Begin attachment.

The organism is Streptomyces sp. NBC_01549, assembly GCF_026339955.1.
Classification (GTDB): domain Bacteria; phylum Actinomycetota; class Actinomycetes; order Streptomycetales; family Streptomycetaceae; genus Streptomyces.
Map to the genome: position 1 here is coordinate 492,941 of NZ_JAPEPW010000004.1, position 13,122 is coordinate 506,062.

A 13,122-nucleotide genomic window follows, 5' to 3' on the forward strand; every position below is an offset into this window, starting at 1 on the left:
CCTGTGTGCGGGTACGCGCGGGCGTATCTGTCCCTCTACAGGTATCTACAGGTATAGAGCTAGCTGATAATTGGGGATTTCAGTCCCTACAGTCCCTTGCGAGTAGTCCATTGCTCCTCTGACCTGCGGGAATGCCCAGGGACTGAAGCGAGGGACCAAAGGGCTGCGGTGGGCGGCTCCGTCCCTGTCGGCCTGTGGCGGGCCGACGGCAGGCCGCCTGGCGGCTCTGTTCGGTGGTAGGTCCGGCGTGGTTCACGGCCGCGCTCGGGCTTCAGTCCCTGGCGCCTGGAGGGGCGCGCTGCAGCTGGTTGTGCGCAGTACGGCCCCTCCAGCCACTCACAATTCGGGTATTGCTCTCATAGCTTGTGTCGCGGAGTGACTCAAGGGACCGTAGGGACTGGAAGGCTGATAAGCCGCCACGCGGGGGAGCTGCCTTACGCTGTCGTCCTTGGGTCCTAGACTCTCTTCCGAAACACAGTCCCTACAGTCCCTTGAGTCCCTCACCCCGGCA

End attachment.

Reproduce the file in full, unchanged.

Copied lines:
The organism is Streptomyces sp. NBC_01549, assembly GCF_026339955.1.
Classification (GTDB): domain Bacteria; phylum Actinomycetota; class Actinomycetes; order Streptomycetales; family Streptomycetaceae; genus Streptomyces.
Map to the genome: position 1 here is coordinate 492,941 of NZ_JAPEPW010000004.1, position 13,122 is coordinate 506,062.

A 13,122-nucleotide genomic window follows, 5' to 3' on the forward strand; every position below is an offset into this window, starting at 1 on the left:
CCTGTGTGCGGGTACGCGCGGGCGTATCTGTCCCTCTACAGGTATCTACAGGTATAGAGCTAGCTGATAATTGGGGATTTCAGTCCCTACAGTCCCTTGCGAGTAGTCCATTGCTCCTCTGACCTGCGGGAATGCCCAGGGACTGAAGCGAGGGACCAAAGGGCTGCGGTGGGCGGCTCCGTCCCTGTCGGCCTGTGGCGGGCCGACGGCAGGCCGCCTGGCGGCTCTGTTCGGTGGTAGGTCCGGCGTGGTTCACGGCCGCGCTCGGGCTTCAGTCCCTGGCGCCTGGAGGGGCGCGCTGCAGCTGGTTGTGCGCAGTACGGCCCCTCCAGCCACTCACAATTCGGGTATTGCTCTCATAGCTTGTGTCGCGGAGTGACTCAAGGGACCGTAGGGACTGGAAGGCTGATAAGCCGCCACGCGGGGGAGCTGCCTTACGCTGTCGTCCTTGGGTCCTAGACTCTCTTCCGAAACACAGTCCCTACAGTCCCTTGAGTCCCTCACCCCGGCA